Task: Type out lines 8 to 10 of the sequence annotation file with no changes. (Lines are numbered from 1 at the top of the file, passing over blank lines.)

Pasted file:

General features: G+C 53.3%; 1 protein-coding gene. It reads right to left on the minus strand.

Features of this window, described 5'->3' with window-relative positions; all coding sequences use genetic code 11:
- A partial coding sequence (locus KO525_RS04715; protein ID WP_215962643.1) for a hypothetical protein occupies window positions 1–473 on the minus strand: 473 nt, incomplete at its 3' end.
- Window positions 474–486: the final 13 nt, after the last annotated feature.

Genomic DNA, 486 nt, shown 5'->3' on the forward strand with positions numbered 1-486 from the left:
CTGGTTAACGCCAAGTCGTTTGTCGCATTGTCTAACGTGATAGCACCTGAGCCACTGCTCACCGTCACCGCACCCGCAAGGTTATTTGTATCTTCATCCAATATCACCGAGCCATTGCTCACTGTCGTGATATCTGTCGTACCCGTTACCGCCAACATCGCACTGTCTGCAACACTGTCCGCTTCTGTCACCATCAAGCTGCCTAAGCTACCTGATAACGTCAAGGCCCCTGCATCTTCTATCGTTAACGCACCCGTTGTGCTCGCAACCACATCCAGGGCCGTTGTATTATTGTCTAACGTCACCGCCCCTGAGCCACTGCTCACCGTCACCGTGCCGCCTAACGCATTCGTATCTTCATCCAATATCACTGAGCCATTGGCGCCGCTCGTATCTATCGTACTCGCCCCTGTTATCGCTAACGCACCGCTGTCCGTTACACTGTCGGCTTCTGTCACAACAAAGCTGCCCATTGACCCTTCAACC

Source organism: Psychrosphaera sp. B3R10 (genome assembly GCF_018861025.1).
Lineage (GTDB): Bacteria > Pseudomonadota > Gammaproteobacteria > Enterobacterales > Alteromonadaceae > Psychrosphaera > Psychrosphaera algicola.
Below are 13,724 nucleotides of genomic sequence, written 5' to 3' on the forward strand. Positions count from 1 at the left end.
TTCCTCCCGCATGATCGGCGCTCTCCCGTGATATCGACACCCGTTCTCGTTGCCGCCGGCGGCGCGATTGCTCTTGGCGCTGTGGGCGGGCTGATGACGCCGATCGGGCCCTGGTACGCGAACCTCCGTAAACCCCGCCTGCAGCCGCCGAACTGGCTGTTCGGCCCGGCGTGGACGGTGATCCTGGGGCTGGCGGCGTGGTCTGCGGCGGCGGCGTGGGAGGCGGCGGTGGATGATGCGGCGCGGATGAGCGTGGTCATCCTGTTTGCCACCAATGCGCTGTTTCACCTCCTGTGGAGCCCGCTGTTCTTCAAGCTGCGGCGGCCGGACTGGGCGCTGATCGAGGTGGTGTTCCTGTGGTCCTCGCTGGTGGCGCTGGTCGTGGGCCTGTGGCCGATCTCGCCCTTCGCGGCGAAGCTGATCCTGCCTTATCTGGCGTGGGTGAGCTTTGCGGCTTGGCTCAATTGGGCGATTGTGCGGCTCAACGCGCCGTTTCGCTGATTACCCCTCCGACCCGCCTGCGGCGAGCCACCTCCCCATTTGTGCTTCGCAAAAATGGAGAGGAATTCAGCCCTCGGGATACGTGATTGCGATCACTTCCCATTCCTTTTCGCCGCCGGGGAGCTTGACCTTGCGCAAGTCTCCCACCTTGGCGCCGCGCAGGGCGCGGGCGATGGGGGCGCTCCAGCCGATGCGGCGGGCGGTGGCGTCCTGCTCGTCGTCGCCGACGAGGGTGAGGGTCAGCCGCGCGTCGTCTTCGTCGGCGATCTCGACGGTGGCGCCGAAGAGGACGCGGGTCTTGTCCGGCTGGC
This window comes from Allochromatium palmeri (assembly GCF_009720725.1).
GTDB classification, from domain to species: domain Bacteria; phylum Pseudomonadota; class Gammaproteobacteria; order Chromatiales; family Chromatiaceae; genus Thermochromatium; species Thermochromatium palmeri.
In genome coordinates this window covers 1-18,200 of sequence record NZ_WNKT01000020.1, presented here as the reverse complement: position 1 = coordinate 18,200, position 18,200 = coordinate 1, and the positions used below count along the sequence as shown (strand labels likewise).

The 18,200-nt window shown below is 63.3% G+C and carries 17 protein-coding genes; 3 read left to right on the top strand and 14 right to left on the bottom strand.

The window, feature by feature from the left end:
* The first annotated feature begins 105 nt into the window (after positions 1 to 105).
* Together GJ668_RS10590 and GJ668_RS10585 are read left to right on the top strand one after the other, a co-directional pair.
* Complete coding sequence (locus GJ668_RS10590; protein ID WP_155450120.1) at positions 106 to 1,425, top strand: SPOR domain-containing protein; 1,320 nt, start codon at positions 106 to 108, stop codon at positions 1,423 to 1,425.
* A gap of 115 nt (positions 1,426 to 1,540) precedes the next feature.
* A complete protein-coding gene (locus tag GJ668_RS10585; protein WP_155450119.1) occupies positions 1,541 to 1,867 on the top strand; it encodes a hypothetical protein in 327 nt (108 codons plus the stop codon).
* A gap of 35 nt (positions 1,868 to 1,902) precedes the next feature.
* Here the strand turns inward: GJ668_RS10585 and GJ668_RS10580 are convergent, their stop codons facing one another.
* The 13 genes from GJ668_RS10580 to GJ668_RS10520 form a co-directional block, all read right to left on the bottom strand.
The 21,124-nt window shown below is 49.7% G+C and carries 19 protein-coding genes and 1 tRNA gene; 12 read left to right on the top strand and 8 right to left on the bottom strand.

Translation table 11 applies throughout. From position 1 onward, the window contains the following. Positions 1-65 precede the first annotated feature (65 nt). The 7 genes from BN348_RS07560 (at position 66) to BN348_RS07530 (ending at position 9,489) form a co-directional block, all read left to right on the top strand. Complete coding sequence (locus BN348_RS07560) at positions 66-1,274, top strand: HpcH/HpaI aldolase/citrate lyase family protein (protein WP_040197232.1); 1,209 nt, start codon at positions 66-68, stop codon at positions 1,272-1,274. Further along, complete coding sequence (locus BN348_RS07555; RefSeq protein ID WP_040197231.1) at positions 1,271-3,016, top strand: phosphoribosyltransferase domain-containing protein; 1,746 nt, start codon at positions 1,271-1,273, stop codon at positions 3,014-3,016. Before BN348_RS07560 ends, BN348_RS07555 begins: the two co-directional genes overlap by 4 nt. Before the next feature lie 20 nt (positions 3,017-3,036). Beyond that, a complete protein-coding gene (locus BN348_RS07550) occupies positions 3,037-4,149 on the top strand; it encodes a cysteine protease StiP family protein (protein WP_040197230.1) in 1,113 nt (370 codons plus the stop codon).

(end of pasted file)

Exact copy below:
Lineage (GTDB): Bacteria > Pseudomonadota > Gammaproteobacteria > Enterobacterales > Alteromonadaceae > Psychrosphaera > Psychrosphaera algicola.
Below are 13,724 nucleotides of genomic sequence, written 5' to 3' on the forward strand. Positions count from 1 at the left end.
TTCCTCCCGCATGATCGGCGCTCTCCCGTGATATCGACACCCGTTCTCGTTGCCGCCGGCGGCGCGATTGCTCTTGGCGCTGTGGGCGGGCTGATGACGCCGATCGGGCCCTGGTACGCGAACCTCCGTAAACCCCGCCTGCAGCCGCCGAACTGGCTGTTCGGCCCGGCGTGGACGGTGATCCTGGGGCTGGCGGCGTGGTCTGCGGCGGCGGCGTGGGAGGCGGCGGTGGATGATGCGGCGCGGATGAGCGTGGTCATCCTGTTTGCCACCAATGCGCTGTTTCACCTCCTGTGGAGCCCGCTGTTCTTCAAGCTGCGGCGGCCGGACTGGGCGCTGATCGAGGTGGTGTTCCTGTGGTCCTCGCTGGTGGCGCTGGTCGTGGGCCTGTGGCCGATCTCGCCCTTCGCGGCGAAGCTGATCCTGCCTTATCTGGCGTGGGTGAGCTTTGCGGCTTGGCTCAATTGGGCGATTGTGCGGCTCAACGCGCCGTTTCGCTGATTACCCCTCCGACCCGCCTGCGGCGAGCCACCTCCCCATTTGTGCTTCGCAAAAATGGAGAGGAATTCAGCCCTCGGGATACGTGATTGCGATCACTTCCCATTCCTTTTCGCCGCCGGGGAGCTTGACCTTGCGCAAGTCTCCCACCTTGGCGCCGCGCAGGGCGCGGGCGATGGGGGCGCTCCAGCCGATGCGGCGGGCGGTGGCGTCCTGCTCGTCGTCGCCGACGAGGGTGAGGGTCAGCCGCGCGTCGTCTTCGTCGGCGATCTCGACGGTGGCGCCGAAGAGGACGCGGGTCTTGTCCGGCTGGC